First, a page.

The Director: How to avoid the director’s “use by” date

My brother-in-law is fanatical about ‘use by’ dates on grocery store items. He would rather die of thirst than drink milk two days beyond its so-called expiry limit. little extreme perhaps, especially when he then points out to the store manager which items should no longer be on the shelves. But then again, “used by” is supposed to provide some assurance of currency.
And currency is what troubles me when I look at the committed and engaged directors who run many of New Zealand companies. If not knowing what you don’t know is truism, then surely not knowing when you don’t know enough must run pretty close second.
We all have skills that were, we hope, at their peak at some point. But these can go stale if they’re not constantly refreshed, benchmarked against the best in the industry and, developed. So, how do we make sure that we remain in peak condition in order to lead firms that stakeholders assume we have the skills to build, sustain and grow in competitive world?
Any director worth his or her salt would agree that the legal requirements for diligence and performance have changed significantly in recent years. We expect directors to actively seek the answers they need to make informed decisions. This additional work means more time spent on due diligence, requires greater awareness of the early signs of trouble, and the development of greater director sensitivity to self-preservation – in addition to doing the best possible job for the client.
Similarly, the diffuse notion of sustainability has moved to complex triple-bottom line approach for testing social responsibility, environmental respect and financial stability. Few managers know how to compile corporate TBL report, so how are directors expected to supervise the process?
We now expect directors to be adept at networking, connecting with friends, professional acquaintances and even peers overseas. They must understand the competitive landscape beyond their own business and ward against being too inward-looking.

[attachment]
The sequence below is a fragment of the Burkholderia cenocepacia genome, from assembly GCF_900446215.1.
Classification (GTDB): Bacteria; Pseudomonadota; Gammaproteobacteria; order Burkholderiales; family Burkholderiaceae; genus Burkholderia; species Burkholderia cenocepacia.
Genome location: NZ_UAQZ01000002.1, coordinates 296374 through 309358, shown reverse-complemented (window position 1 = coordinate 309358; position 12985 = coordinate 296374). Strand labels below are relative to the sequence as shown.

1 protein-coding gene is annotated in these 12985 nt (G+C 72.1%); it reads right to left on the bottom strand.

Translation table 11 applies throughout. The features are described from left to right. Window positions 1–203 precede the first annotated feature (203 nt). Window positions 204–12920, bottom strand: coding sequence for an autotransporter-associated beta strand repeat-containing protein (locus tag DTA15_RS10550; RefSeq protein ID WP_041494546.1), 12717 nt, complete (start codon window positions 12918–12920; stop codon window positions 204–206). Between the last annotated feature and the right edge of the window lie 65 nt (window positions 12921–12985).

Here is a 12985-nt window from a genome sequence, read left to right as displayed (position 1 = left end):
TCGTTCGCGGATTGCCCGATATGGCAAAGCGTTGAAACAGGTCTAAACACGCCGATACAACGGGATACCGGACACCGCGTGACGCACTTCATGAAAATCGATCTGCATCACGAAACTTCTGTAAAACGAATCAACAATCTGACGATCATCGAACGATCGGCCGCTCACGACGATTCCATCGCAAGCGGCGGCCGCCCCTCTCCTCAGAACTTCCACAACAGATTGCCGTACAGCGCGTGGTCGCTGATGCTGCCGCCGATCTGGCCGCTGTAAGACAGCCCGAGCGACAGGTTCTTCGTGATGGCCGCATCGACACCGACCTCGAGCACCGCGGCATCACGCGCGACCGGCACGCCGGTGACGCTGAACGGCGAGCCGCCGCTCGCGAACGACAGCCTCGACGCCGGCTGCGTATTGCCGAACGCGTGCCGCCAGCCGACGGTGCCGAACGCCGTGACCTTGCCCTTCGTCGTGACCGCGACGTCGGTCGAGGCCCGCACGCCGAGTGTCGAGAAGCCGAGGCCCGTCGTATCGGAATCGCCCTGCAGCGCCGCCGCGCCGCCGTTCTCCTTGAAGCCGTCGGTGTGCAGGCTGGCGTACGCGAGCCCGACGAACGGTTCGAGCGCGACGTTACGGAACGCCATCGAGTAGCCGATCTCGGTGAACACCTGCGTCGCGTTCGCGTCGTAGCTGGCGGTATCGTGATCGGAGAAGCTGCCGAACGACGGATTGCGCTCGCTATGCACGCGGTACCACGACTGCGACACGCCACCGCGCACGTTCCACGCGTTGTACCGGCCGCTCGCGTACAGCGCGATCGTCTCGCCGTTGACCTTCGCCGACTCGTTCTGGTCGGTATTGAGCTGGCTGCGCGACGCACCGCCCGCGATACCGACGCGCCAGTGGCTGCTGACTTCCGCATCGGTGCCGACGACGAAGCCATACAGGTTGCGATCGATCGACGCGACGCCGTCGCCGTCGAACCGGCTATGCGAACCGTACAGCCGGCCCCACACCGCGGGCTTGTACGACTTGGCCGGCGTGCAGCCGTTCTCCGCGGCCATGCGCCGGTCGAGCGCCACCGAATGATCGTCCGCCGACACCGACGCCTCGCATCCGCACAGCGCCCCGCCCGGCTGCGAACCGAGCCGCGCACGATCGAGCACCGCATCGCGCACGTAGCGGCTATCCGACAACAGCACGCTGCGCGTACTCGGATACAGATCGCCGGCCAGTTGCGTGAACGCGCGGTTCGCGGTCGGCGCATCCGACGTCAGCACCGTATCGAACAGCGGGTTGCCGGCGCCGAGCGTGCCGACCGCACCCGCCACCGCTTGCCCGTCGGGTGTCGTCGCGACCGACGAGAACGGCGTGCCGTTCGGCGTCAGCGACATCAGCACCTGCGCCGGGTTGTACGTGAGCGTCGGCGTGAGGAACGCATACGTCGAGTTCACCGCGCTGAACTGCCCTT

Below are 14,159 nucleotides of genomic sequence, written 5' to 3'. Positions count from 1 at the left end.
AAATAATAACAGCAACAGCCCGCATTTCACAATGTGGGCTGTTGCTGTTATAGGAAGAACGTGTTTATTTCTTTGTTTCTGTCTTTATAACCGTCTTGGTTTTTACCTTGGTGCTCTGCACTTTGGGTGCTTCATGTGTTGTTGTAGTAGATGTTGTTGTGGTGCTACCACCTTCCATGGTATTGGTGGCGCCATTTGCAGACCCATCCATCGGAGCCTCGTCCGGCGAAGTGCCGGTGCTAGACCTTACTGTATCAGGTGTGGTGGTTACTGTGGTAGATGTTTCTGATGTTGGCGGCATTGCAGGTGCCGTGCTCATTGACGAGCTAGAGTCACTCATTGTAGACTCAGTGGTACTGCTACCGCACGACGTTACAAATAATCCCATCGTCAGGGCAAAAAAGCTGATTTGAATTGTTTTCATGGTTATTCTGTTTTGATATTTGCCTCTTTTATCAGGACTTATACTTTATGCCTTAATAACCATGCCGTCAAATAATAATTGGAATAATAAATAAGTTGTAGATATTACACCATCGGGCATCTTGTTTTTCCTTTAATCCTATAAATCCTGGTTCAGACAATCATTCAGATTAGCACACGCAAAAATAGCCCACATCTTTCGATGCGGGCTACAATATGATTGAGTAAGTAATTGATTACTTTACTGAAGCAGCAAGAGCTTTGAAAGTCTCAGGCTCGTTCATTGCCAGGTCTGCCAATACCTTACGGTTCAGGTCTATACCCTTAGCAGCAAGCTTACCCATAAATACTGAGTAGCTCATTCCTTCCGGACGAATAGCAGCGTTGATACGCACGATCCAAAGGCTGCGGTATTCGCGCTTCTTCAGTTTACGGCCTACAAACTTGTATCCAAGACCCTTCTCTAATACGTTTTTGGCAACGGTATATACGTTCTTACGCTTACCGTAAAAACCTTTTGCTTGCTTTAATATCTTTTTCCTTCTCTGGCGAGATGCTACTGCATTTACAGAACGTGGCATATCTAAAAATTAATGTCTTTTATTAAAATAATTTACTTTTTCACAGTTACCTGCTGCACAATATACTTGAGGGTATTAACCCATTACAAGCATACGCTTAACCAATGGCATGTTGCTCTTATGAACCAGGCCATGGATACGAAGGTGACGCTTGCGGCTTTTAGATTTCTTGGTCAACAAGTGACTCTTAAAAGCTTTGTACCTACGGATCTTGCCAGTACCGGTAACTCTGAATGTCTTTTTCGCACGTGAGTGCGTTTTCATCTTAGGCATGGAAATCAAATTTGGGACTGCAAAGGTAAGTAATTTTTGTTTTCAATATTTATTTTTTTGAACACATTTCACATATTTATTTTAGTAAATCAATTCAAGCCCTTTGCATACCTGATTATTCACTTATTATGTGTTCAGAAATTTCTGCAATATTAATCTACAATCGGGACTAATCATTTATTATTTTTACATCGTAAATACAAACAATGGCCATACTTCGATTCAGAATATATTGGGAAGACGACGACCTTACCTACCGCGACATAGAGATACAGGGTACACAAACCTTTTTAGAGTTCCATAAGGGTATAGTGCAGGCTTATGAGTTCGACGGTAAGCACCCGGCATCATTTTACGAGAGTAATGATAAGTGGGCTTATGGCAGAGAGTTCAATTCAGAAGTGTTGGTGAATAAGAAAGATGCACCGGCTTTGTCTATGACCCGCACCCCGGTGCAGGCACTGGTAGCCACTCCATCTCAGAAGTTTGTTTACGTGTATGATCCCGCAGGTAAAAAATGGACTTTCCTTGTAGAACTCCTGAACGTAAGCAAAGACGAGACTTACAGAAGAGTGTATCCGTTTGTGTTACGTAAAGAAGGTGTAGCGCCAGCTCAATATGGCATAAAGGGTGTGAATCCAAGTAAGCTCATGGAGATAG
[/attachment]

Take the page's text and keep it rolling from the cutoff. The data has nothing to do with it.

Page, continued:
So what is the solution to keeping up? There are few local opportunities for directors to get booster shots of governance training. Between the Institute of Directors, Massey University and Waikato Management School, the nationwide offerings are limited. That means directorship do-it-yourself time.

Tip 1: Find local expert. That might be professional with accounting or legal skills. Find director from company that has faced challenges similar to those now confronting you. I always respect the individual who calls me up and says: “Look, you don’t know me, but I know you care about good governance. Can I buy you coffee and ask few questions?” I have yet to turn down the coffee. Directors usually relish the opportunity to exchange views and simultaneously upgrade their business world knowledge.

Tip 2: Spend some of your monthly board meeting discussing the quality of your decision-making. Circulate list and, confidentially, ask each director how well he or she understood the material presented at the meeting. Honest responses will identify the areas where booster session and hour or so of training might help. Asking each director where the skills gaps exist and then acting on it, demonstrates to everyone that you take your role seriously and realise some details are beyond your immediate grasp.

Tip 3: Look for excellence in your industry and beyond. Spend few moments on the web to help understand why business in Helsinki that sells similar products, has great reputation. How did they get there? What long-term visionary leadership skills helped their directors arrive at this stellar point in their life cycle?
I like reading case studies. Not the 14-page academic Clydesdales, but the racy four to six page ones written by company insiders. There is something wonderfully educational about being voyeur and learning how other businesses develop core competencies and govern for long-term success.
If year from now, someone asks how you made the very board decision that is today in question, you will point to the process that kept you and the other directors razor sharp and focused. In law, it is seldom the decision that is in question, but rather the basis on which the decision has been made – the diligence, the competence. There are many ways in which to hone your directorship skills: Go and freshen up!

Professor Jens Mueller is governance expert at Waikato Management School. He sits on the boards of several multinational firms and works with many New Zealand businesses to develop sustainable governance strategies.
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